At Bates College, an active shooter alert Wednesday night interrupted a dorm birthday party.
The alarm, around 8 p.m., prompted Mavy Le, 19, and 11 of her friends to take the elevator to a higher floor. Instinct told them to climb to higher ground and away from the window.
“We huddled together and waited for more news,” Ms. Le said in an interview early Thursday.
The ban remained in effect overnight for Lewiston, Me., and the 1,800 students at Bates College, a small liberal arts institution there.
The emergency order left some students and staff on campus unable to return home, the university said in a statement. The threat of an active shooter on the loose also forced the school to cancel classes Thursday.
“We know these events have shocked and frightened our community,” the college’s vice president, Geoffrey Swift, said in a statement.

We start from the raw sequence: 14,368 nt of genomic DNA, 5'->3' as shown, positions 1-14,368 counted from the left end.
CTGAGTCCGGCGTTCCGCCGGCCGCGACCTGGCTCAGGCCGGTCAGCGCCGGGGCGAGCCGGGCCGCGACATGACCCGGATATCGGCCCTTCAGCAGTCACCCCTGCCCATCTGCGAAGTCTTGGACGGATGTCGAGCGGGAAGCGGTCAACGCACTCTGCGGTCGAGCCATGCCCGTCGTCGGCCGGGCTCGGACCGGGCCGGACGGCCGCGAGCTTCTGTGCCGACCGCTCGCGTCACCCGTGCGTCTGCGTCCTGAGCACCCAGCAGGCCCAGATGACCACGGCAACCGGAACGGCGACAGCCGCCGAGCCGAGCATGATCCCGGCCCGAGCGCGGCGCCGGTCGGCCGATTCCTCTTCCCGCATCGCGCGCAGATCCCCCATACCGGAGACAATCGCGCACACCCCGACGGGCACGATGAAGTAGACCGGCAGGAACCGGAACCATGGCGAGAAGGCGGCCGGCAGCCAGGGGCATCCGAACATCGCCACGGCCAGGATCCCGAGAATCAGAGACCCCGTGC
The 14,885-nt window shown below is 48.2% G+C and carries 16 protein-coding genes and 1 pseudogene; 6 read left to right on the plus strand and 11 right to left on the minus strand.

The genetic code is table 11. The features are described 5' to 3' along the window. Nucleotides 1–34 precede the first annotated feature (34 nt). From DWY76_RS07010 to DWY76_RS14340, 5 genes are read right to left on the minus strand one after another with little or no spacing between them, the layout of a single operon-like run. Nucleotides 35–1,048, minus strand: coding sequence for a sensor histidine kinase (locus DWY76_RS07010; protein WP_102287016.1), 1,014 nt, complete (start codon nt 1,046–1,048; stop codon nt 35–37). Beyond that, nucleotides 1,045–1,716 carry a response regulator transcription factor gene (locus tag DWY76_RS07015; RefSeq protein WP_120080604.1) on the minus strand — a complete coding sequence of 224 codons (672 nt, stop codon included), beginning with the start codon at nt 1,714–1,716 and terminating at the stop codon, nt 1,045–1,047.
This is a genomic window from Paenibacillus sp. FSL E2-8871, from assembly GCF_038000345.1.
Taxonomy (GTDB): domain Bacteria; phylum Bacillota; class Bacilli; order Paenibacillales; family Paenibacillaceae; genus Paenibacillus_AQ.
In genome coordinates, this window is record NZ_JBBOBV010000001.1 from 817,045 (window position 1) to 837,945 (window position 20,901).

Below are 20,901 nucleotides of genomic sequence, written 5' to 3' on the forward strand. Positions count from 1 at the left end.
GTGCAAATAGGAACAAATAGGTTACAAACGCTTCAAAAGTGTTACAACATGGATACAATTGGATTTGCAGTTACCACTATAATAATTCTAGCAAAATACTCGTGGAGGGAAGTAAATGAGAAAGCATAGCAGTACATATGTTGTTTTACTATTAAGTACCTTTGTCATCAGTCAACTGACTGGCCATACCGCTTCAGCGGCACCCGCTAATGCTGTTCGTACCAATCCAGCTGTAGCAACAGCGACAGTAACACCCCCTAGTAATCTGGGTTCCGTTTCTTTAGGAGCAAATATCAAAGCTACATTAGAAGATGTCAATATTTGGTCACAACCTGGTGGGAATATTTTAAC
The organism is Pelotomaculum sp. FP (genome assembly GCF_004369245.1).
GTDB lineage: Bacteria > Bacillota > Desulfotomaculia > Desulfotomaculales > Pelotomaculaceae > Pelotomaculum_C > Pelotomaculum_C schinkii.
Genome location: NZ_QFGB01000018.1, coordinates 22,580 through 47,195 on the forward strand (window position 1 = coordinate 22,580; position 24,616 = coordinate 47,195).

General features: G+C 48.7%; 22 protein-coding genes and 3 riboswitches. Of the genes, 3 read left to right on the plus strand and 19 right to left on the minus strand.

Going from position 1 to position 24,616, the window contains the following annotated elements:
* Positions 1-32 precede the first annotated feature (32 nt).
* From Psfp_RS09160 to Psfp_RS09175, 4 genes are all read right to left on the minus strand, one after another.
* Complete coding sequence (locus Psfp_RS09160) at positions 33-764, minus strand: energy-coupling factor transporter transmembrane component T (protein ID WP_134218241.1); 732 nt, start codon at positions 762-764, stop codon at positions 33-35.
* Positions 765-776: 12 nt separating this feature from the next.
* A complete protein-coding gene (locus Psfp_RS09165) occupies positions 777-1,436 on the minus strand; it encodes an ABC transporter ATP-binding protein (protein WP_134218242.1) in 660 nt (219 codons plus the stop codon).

As Ms. Le waited for news in her dorm room, her family in the Portland, Me., area checked in with her periodically, she said.
Around 1:30 a.m., she tried to distract herself from the anxious situation by studying for exams and doing her homework – although it was not easy for her to focus, she said.
“My shades are completely down,” she said. “I try not to look outside.”
David He, 20, said the alarm left him trapped in his classroom, where he had a club meeting.
“I backed myself into a corner and hoped things would get better,” he said. He and his friends read the news on their phones, listened to police scanners, called their families and texted friends, he continued. “We were really worried and paranoid.”
Mr. He decided after a while to rush to his room in a nearby dormitory. When he arrived safely, he locked the door behind him, pulled down the blinds, and turned off the lights.
“I consider myself lucky to be sleeping in my own bed tonight,” he said in an interview around 2:30 a.m., though he added that he may have trouble sleeping as long as the gunman is at large. “The adrenaline is still there.”